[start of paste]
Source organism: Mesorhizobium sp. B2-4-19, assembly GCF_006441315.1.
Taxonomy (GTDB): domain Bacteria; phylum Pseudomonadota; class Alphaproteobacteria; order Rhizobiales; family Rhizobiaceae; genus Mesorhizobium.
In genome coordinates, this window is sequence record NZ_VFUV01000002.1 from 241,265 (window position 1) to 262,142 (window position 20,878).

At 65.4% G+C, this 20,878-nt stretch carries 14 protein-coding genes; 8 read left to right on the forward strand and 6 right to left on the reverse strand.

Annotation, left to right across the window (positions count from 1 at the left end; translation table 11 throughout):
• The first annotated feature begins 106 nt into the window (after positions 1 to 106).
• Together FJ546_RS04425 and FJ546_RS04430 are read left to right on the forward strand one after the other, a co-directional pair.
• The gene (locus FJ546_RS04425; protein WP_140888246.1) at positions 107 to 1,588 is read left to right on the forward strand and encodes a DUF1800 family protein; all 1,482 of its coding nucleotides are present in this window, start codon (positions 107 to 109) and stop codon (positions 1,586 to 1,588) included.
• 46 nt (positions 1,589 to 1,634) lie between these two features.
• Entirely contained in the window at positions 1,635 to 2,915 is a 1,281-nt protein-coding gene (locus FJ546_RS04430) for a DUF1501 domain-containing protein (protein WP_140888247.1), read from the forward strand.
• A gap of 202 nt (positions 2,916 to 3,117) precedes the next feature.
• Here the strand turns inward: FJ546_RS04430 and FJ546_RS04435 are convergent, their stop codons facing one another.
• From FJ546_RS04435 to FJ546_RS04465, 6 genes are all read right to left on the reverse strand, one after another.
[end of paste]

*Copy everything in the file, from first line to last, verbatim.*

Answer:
Source organism: Mesorhizobium sp. B2-4-19, assembly GCF_006441315.1.
Taxonomy (GTDB): domain Bacteria; phylum Pseudomonadota; class Alphaproteobacteria; order Rhizobiales; family Rhizobiaceae; genus Mesorhizobium.
In genome coordinates, this window is sequence record NZ_VFUV01000002.1 from 241,265 (window position 1) to 262,142 (window position 20,878).

At 65.4% G+C, this 20,878-nt stretch carries 14 protein-coding genes; 8 read left to right on the forward strand and 6 right to left on the reverse strand.

Annotation, left to right across the window (positions count from 1 at the left end; translation table 11 throughout):
• The first annotated feature begins 106 nt into the window (after positions 1 to 106).
• Together FJ546_RS04425 and FJ546_RS04430 are read left to right on the forward strand one after the other, a co-directional pair.
• The gene (locus FJ546_RS04425; protein WP_140888246.1) at positions 107 to 1,588 is read left to right on the forward strand and encodes a DUF1800 family protein; all 1,482 of its coding nucleotides are present in this window, start codon (positions 107 to 109) and stop codon (positions 1,586 to 1,588) included.
• 46 nt (positions 1,589 to 1,634) lie between these two features.
• Entirely contained in the window at positions 1,635 to 2,915 is a 1,281-nt protein-coding gene (locus FJ546_RS04430) for a DUF1501 domain-containing protein (protein WP_140888247.1), read from the forward strand.
• A gap of 202 nt (positions 2,916 to 3,117) precedes the next feature.
• Here the strand turns inward: FJ546_RS04430 and FJ546_RS04435 are convergent, their stop codons facing one another.
• From FJ546_RS04435 to FJ546_RS04465, 6 genes are all read right to left on the reverse strand, one after another.